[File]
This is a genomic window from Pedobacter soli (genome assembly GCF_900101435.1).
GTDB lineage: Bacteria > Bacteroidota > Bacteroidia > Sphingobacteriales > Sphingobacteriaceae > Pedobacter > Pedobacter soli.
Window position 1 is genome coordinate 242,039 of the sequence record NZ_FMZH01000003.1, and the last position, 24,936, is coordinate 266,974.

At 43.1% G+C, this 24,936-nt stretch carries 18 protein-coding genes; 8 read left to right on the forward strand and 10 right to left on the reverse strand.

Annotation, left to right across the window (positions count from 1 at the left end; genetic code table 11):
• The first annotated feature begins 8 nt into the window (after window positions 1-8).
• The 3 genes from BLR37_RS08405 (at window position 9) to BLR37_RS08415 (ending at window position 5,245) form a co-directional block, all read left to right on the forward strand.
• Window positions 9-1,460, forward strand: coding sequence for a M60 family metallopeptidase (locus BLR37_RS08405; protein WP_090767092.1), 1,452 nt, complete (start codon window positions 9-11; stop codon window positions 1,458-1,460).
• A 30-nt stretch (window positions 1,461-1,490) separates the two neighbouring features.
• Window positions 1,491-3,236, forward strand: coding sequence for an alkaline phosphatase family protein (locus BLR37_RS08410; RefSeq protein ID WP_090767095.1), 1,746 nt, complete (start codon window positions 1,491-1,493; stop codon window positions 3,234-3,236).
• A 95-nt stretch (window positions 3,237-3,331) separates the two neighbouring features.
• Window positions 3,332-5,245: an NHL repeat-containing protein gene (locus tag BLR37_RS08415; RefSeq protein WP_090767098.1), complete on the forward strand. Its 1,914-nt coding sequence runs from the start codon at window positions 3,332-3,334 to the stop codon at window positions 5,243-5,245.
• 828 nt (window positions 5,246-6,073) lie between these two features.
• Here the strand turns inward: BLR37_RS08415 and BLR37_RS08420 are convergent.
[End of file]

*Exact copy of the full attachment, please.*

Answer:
This is a genomic window from Pedobacter soli (genome assembly GCF_900101435.1).
GTDB lineage: Bacteria > Bacteroidota > Bacteroidia > Sphingobacteriales > Sphingobacteriaceae > Pedobacter > Pedobacter soli.
Window position 1 is genome coordinate 242,039 of the sequence record NZ_FMZH01000003.1, and the last position, 24,936, is coordinate 266,974.

At 43.1% G+C, this 24,936-nt stretch carries 18 protein-coding genes; 8 read left to right on the forward strand and 10 right to left on the reverse strand.

Annotation, left to right across the window (positions count from 1 at the left end; genetic code table 11):
• The first annotated feature begins 8 nt into the window (after window positions 1-8).
• The 3 genes from BLR37_RS08405 (at window position 9) to BLR37_RS08415 (ending at window position 5,245) form a co-directional block, all read left to right on the forward strand.
• Window positions 9-1,460, forward strand: coding sequence for a M60 family metallopeptidase (locus BLR37_RS08405; protein WP_090767092.1), 1,452 nt, complete (start codon window positions 9-11; stop codon window positions 1,458-1,460).
• A 30-nt stretch (window positions 1,461-1,490) separates the two neighbouring features.
• Window positions 1,491-3,236, forward strand: coding sequence for an alkaline phosphatase family protein (locus BLR37_RS08410; RefSeq protein ID WP_090767095.1), 1,746 nt, complete (start codon window positions 1,491-1,493; stop codon window positions 3,234-3,236).
• A 95-nt stretch (window positions 3,237-3,331) separates the two neighbouring features.
• Window positions 3,332-5,245: an NHL repeat-containing protein gene (locus tag BLR37_RS08415; RefSeq protein WP_090767098.1), complete on the forward strand. Its 1,914-nt coding sequence runs from the start codon at window positions 3,332-3,334 to the stop codon at window positions 5,243-5,245.
• 828 nt (window positions 5,246-6,073) lie between these two features.
• Here the strand turns inward: BLR37_RS08415 and BLR37_RS08420 are convergent.